How to share developers between multiple agile projects?
You don't. Doing so is inherently non-agile.
This smacks of an X/Y problem, where X (the real problem) is likely to be an executive mandate to "do more with less" without prioritizing projects based on both business value and resource constraints. However, you or your organization may have decided to solve for Y by looking for a silver bullet that will make the impossible possible.
There is no silver bullet. Make sure you're solving for X, rather than Y!
Your General Options
In an agile practice, you can generally choose between:
- Fixed, cross-functional teams that work on different projects, but only one at a time.
- Product-based teams, where the teams are formed around each product. Note that each product will have its own separate Product Backlog, and each team will work from exactly one Product Backlog.
- Feature-based teams, where teams are formed around features (rather than projects), who may either share a single Product Backlog or have one backlog per feature team.
How you delineate projects, products, and features can complicate this, but the distinction between a single product with many features and multiple products should be your guiding principle. A great deal depends on correctly conceptualizing the project, and not being afraid to split off related projects when they no longer fit within the bounds of a single product or team.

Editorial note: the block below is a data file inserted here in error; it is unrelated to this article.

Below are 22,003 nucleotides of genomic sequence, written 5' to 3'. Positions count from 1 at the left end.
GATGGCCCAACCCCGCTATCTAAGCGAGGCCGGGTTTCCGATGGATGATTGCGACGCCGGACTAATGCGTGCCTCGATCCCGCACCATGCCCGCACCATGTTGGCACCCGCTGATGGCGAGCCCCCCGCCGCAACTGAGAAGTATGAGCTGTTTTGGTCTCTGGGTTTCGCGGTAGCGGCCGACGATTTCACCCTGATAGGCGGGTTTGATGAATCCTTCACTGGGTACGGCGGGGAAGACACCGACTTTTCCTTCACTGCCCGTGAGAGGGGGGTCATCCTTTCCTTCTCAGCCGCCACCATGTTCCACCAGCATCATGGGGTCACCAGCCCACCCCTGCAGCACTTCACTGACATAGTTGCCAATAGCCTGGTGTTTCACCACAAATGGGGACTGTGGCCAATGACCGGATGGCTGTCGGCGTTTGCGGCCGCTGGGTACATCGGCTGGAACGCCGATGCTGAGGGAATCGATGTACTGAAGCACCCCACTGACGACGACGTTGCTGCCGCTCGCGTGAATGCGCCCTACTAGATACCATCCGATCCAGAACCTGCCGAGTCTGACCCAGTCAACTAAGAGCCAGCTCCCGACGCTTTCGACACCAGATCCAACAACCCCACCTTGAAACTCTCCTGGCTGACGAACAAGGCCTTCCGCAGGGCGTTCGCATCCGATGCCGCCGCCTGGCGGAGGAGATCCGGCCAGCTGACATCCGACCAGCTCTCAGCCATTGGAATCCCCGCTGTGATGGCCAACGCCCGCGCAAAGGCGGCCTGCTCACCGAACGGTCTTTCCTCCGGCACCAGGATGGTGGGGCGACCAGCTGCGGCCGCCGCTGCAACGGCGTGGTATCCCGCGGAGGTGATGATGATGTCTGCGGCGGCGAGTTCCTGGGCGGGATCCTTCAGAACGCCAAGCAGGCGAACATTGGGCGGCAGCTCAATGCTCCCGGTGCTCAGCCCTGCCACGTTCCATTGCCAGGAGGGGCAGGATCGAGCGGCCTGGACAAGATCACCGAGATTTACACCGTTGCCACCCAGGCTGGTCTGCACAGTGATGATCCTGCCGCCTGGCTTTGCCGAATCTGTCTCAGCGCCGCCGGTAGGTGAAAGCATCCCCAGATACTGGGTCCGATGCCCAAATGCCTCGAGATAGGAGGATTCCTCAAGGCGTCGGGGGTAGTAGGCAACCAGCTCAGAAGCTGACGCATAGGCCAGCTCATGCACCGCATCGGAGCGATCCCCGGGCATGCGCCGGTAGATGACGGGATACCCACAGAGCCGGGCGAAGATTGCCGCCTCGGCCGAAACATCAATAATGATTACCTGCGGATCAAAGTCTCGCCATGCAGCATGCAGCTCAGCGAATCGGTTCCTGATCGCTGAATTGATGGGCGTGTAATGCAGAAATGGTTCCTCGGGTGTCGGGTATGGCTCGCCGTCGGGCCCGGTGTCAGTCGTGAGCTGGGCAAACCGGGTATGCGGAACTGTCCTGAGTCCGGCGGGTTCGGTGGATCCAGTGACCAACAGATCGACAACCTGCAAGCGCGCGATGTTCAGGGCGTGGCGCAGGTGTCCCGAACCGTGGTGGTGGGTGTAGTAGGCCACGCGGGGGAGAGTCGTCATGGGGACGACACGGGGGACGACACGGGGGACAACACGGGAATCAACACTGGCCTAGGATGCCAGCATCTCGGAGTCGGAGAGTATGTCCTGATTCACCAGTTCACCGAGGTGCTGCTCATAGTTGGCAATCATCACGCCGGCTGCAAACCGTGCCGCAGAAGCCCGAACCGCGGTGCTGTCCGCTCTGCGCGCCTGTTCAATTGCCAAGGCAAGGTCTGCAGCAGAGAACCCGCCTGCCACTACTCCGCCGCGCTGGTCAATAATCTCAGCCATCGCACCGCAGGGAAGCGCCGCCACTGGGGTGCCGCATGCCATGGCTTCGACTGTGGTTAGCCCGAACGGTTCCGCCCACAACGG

You Must Address Resource Constraints.
In all cases, you can't really do what you seem to be trying to do, which is spread the peanut butter ever thinner without adjusting your resource constraints. Specifically:
- 20 team members are not enough to support 100 concurrent projects. One team, one project! is a hard rule with all agile frameworks.
- Unless you've done a better job abstracting your architecture or building cross-functional teams than you've described here, you don't have five products, you have twenty! As a general rule,
5 products * 4 platforms = 20 product backlogs.
- This would require at least 20 teams unless you prioritize and sequence the deliverables.
- You might also consider cross-functional teams that can build one product from one backlog that targets multiple platforms (think PhoneGap as an example), but you still don't have enough people to staff for five such teams.
There are other problems with your conceptual approach, too, but they all boil down to the fact that you're trying to do too much with too little. No matter how you structure your projects, you can't do them all at the same time with the resources you have. You either need to add resources, prioritize the use of your available resources, or (ideally) do both.